Originally posted by Scott Tarkenton and Erik Grunwald
Two of our own members spoke to the club Wednesday April 1 about their respective fathers’ military service. It was a poignant talk from both men that gave us some background about who our friends are and where they came from.
View Erik and Scott’s presentation here:
Erik Grunwald’s father was Capt. Harry H. Grunwald, Jr., U.S. Marine Corps.
The following tribute was written by Erik.
My paternal grandfather left Germany after WWI for the US. My dad was the first born of the Grunwalds in the US. He had two younger brothers. All three of them would become Marines.
Harry H. Grünwald, Jr. joined the United States Marine Corps during the Korean War. After tiring of crawling through the mud, as an enlisted man, he decided to become a fighter pilot. He graduated from Officer Candidate School and was immediately selected for flight school. He soon found himself seated in the cockpit of some of the the hottest fighter planes in the USMC.
“Naval aviators” are trained to take off and land on aircraft carriers. One of my best friends was a naval aviator in the USMC. He loved to describe, with great enthusiasm, just how difficult it was to land a fighter jet onto the pitching deck of a carrier. Like Capt. Grunwald, my buddy knew of the inherent danger of naval aviation. Still, the thrill of flying a fighter jet was overwhelming.
On May 3, 1962, my dad was near the end of a 6 month tour of duty on the USS Shangri-La(CVA-38) in the Mediterranean Sea. Capt. Grunwald’s flight log notes a beautiful morning “hop” (flight) over Italy and back to the carrier. Later that day, due to some pilots being ill, the squadron commander asked for volunteers to fill in. To complete the full mission of the squadron, some healthy pilots were needed. My dad was all too willing to go back up in his F8 Crusader that afternoon!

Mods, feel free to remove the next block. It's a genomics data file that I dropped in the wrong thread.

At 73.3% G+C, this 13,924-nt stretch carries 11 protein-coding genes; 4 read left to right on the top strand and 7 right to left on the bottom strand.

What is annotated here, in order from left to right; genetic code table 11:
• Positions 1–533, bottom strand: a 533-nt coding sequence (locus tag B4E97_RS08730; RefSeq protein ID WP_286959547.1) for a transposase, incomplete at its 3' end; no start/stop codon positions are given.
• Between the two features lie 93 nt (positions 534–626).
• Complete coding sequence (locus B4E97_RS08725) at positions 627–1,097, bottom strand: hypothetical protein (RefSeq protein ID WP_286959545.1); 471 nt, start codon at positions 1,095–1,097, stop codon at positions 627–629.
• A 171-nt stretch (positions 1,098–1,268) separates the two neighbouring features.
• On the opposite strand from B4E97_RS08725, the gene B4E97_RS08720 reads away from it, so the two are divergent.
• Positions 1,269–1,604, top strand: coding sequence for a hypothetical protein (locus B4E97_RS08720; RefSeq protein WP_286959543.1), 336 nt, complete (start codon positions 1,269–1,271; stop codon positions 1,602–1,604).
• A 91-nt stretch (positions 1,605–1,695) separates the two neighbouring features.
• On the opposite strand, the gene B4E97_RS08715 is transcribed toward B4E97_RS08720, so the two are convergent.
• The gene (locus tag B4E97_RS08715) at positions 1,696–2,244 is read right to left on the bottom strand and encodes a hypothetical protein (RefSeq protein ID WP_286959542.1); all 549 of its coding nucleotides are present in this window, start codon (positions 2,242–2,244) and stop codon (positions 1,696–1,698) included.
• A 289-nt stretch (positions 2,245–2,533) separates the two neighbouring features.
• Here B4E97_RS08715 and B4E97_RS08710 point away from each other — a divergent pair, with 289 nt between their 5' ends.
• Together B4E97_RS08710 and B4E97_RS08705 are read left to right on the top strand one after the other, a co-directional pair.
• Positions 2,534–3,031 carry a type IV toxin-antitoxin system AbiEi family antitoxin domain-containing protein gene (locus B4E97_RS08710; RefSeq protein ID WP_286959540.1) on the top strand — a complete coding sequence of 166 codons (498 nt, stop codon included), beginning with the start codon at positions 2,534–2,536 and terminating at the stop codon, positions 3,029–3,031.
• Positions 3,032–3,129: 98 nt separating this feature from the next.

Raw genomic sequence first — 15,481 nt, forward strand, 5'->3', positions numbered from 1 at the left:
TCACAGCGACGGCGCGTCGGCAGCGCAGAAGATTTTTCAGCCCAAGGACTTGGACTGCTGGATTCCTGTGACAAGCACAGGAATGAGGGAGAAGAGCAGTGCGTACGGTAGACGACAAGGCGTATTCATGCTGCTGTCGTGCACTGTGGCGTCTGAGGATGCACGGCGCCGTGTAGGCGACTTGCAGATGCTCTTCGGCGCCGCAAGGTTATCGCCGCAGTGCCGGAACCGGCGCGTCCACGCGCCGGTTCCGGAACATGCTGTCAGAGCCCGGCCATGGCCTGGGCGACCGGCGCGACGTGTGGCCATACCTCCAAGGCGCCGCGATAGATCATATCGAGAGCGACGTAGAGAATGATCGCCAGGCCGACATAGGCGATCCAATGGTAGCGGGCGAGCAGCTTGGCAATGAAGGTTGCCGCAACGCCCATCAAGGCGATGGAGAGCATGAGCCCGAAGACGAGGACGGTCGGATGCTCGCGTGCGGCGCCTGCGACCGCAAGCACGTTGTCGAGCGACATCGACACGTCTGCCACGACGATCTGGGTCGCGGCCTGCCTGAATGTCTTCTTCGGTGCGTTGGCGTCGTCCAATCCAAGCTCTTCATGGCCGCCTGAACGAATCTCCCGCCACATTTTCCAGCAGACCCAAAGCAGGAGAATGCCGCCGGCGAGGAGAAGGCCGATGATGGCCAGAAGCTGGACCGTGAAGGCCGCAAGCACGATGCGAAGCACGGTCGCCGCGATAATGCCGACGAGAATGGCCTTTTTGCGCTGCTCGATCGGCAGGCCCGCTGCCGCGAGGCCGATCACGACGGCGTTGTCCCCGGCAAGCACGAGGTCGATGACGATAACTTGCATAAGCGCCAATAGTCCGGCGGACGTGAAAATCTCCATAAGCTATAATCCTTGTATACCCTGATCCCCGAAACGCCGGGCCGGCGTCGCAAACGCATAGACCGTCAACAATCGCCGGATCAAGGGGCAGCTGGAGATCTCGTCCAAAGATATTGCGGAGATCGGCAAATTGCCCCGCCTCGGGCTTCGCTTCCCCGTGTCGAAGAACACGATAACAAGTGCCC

Once, again, his flight was uneventful. He made a perfect landing. As he taxied over to the elevator ( to hangar his plane) his tires contacted oil and other debris. This debris accumulates during the launch of aircraft. It’s supposed to be monitored and kept to a minimum. The protective barrier, near the edge of the carrier hadn’t been repaired from an earlier accident. As he lost traction and was headed toward the damaged barrier, a huge wave hit the carrier and tossed his F8 into the sea. After a snowball effect of mistakes my father and his jet sank. Capt. Grunwald was 31.
Off the coast of Sicily, on May 9, 1969, a fisherman got his nets caught on Capt. Grunwald’s plane. He’s now buried at Arlington National Cemetery. He’s between the mast of The Battleship Maine and the Challenger Memorial, just across the street from the Tomb of the Unknown Soldier and Amphitheater. He died doing exactly what he loved to do.
Scott Tarkenton’s father was Lt Col. James C. Tarkenton, Jr., U.S. Army.
The following tribute was written by Scott.
My father was a member of the Greatest Generation. Like so many during that period in our country’s history, he answered the call to defend our country against Hitler in Germany, and five years later, against the spread of communism in Korea.